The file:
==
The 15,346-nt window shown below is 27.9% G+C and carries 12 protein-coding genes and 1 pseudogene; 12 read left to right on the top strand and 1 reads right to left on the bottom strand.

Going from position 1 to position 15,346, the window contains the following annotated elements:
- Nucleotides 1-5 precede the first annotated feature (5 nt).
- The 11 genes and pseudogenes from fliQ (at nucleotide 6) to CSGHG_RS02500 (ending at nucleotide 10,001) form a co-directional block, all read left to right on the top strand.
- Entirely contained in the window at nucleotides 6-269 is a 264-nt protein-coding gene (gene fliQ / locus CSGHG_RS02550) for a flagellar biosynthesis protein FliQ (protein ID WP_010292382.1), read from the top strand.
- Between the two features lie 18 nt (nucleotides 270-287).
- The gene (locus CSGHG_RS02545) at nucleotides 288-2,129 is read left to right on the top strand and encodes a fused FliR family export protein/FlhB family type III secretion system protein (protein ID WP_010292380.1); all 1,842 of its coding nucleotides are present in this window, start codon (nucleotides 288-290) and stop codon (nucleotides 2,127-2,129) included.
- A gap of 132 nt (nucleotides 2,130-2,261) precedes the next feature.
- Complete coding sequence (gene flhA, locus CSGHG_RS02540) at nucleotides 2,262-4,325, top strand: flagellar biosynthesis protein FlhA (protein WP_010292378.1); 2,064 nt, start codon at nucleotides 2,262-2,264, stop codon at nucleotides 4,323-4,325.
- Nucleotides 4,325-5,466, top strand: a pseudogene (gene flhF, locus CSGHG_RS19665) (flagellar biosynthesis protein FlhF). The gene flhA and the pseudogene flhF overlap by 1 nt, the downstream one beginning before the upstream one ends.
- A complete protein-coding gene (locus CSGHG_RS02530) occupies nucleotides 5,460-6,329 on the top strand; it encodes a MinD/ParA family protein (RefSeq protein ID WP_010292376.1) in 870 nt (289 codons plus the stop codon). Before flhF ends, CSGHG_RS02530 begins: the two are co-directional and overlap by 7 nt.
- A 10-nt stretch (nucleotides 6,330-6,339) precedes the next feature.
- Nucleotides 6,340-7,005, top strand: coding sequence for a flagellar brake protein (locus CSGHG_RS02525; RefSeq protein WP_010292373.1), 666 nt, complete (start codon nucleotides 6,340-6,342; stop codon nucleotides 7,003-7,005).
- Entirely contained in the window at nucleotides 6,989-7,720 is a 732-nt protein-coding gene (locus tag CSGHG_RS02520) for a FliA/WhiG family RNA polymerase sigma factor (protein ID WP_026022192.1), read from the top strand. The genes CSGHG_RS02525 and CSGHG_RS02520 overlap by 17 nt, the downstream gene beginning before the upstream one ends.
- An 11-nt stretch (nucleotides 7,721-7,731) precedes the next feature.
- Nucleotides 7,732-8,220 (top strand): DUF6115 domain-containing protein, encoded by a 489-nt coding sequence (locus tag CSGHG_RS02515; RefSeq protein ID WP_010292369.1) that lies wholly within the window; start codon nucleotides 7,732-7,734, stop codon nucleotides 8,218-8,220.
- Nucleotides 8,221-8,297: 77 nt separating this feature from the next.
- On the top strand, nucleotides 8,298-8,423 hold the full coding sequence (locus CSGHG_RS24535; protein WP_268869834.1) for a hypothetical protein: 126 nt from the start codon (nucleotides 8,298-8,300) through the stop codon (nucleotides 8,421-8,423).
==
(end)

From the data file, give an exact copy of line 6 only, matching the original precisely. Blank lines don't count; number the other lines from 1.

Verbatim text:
- Between the two features lie 18 nt (nucleotides 270-287).